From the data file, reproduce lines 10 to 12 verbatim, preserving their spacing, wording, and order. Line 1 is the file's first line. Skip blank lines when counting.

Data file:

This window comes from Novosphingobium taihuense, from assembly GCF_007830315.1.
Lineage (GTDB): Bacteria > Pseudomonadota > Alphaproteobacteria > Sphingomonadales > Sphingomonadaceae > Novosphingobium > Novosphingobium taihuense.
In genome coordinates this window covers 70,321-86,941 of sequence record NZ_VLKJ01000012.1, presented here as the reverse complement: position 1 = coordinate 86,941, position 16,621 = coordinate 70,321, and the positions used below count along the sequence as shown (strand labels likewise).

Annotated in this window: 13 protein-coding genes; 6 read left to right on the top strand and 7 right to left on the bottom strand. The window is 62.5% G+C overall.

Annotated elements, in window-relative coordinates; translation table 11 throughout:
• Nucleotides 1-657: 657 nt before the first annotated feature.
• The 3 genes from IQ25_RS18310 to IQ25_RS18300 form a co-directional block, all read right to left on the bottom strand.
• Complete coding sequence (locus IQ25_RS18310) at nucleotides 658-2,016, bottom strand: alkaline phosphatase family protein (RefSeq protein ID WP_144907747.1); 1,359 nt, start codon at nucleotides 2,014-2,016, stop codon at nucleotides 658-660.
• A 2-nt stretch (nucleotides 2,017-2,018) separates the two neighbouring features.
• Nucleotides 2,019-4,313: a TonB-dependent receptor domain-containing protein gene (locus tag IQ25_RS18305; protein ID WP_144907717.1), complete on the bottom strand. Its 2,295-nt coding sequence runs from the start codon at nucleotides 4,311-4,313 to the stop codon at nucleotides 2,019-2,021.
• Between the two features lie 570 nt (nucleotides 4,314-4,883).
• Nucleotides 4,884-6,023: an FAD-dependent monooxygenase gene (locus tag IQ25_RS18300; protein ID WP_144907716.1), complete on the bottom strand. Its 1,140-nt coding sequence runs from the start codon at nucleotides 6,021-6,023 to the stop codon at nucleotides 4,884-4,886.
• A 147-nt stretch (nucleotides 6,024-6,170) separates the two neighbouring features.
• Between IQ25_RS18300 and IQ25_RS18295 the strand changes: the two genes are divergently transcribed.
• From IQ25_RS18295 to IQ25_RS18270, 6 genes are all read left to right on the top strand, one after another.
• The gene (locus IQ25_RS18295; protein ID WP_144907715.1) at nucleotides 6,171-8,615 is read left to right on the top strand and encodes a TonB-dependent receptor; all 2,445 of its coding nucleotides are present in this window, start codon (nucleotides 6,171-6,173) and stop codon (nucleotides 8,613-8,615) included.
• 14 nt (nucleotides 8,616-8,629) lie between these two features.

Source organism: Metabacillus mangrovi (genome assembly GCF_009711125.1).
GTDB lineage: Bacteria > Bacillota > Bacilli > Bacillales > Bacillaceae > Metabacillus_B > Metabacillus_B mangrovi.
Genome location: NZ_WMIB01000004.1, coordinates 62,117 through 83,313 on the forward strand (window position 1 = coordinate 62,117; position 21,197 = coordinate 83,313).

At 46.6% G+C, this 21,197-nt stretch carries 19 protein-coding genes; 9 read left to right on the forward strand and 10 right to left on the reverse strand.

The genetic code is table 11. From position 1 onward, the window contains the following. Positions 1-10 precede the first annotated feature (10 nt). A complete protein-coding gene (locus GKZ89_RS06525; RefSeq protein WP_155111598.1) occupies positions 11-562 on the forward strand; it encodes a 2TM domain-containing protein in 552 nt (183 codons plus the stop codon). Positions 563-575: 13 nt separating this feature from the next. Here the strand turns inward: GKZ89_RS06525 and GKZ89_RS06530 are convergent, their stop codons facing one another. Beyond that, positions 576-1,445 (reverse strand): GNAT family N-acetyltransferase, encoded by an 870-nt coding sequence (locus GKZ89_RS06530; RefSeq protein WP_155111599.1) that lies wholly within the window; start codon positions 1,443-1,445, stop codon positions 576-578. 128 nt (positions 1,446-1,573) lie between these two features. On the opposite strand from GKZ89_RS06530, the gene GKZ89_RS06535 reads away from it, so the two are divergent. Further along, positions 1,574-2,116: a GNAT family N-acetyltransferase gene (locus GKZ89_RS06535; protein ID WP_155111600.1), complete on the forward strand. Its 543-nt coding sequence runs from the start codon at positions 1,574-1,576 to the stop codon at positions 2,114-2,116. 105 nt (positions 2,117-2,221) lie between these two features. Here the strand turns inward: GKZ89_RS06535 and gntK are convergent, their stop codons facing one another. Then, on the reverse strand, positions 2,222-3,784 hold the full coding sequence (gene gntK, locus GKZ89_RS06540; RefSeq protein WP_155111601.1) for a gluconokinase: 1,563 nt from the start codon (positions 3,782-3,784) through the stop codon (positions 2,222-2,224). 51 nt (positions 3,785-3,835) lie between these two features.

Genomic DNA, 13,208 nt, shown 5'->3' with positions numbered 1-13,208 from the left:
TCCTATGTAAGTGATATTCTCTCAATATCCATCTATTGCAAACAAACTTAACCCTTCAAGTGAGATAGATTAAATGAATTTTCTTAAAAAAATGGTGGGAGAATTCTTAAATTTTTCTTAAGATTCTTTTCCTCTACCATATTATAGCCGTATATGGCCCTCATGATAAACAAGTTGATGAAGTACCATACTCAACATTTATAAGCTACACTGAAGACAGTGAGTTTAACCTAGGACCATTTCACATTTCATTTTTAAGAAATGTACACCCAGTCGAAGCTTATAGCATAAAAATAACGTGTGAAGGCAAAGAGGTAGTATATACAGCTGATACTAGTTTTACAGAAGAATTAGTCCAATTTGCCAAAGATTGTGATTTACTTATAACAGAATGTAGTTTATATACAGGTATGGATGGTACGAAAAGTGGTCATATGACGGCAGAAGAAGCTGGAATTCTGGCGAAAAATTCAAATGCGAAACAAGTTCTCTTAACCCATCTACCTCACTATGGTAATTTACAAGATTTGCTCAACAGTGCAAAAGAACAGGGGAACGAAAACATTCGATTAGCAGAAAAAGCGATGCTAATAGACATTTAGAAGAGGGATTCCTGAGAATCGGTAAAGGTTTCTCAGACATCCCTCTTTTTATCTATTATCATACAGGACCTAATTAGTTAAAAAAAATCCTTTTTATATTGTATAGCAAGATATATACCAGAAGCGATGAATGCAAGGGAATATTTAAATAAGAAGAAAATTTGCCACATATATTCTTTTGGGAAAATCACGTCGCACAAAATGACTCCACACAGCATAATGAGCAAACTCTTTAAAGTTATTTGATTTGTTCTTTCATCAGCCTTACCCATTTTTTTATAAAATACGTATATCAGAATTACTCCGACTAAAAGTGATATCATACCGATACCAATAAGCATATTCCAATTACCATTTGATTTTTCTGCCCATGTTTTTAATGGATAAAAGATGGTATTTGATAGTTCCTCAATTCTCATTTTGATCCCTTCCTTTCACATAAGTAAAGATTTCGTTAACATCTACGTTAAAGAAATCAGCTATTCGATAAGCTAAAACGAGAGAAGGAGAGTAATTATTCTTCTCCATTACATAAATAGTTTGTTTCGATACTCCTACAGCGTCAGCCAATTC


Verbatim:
• Nucleotides 2,019-4,313: a TonB-dependent receptor domain-containing protein gene (locus tag IQ25_RS18305; protein ID WP_144907717.1), complete on the bottom strand. Its 2,295-nt coding sequence runs from the start codon at nucleotides 4,311-4,313 to the stop codon at nucleotides 2,019-2,021.
• Between the two features lie 570 nt (nucleotides 4,314-4,883).
• Nucleotides 4,884-6,023: an FAD-dependent monooxygenase gene (locus tag IQ25_RS18300; protein ID WP_144907716.1), complete on the bottom strand. Its 1,140-nt coding sequence runs from the start codon at nucleotides 6,021-6,023 to the stop codon at nucleotides 4,884-4,886.